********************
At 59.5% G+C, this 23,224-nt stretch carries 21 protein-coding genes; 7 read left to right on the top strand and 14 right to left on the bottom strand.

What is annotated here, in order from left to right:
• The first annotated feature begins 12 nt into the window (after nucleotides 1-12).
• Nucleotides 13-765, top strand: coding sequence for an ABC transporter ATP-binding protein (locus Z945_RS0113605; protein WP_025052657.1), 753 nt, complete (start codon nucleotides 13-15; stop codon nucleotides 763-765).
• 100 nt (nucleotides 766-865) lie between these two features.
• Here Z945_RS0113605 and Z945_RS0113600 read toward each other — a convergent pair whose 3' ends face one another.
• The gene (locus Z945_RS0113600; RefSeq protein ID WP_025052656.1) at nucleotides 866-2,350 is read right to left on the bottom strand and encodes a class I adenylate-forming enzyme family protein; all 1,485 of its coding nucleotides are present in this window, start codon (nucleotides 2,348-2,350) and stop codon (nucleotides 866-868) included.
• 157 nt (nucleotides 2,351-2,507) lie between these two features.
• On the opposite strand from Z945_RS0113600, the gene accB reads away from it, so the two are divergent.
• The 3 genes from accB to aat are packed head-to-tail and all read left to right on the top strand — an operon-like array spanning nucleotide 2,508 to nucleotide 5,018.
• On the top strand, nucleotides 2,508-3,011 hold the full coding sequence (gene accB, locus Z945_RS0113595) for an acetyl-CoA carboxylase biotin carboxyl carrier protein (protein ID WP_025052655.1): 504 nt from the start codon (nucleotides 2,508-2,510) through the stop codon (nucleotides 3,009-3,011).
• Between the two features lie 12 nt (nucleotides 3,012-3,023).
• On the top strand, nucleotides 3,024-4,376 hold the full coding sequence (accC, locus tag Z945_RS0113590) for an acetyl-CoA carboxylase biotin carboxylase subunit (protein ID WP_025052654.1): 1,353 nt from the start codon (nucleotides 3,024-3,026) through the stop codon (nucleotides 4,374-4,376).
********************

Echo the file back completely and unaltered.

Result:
At 59.5% G+C, this 23,224-nt stretch carries 21 protein-coding genes; 7 read left to right on the top strand and 14 right to left on the bottom strand.

What is annotated here, in order from left to right:
• The first annotated feature begins 12 nt into the window (after nucleotides 1-12).
• Nucleotides 13-765, top strand: coding sequence for an ABC transporter ATP-binding protein (locus Z945_RS0113605; protein WP_025052657.1), 753 nt, complete (start codon nucleotides 13-15; stop codon nucleotides 763-765).
• 100 nt (nucleotides 766-865) lie between these two features.
• Here Z945_RS0113605 and Z945_RS0113600 read toward each other — a convergent pair whose 3' ends face one another.
• The gene (locus Z945_RS0113600; RefSeq protein ID WP_025052656.1) at nucleotides 866-2,350 is read right to left on the bottom strand and encodes a class I adenylate-forming enzyme family protein; all 1,485 of its coding nucleotides are present in this window, start codon (nucleotides 2,348-2,350) and stop codon (nucleotides 866-868) included.
• 157 nt (nucleotides 2,351-2,507) lie between these two features.
• On the opposite strand from Z945_RS0113600, the gene accB reads away from it, so the two are divergent.
• The 3 genes from accB to aat are packed head-to-tail and all read left to right on the top strand — an operon-like array spanning nucleotide 2,508 to nucleotide 5,018.
• On the top strand, nucleotides 2,508-3,011 hold the full coding sequence (gene accB, locus Z945_RS0113595) for an acetyl-CoA carboxylase biotin carboxyl carrier protein (protein ID WP_025052655.1): 504 nt from the start codon (nucleotides 2,508-2,510) through the stop codon (nucleotides 3,009-3,011).
• Between the two features lie 12 nt (nucleotides 3,012-3,023).
• On the top strand, nucleotides 3,024-4,376 hold the full coding sequence (accC, locus tag Z945_RS0113590) for an acetyl-CoA carboxylase biotin carboxylase subunit (protein ID WP_025052654.1): 1,353 nt from the start codon (nucleotides 3,024-3,026) through the stop codon (nucleotides 4,374-4,376).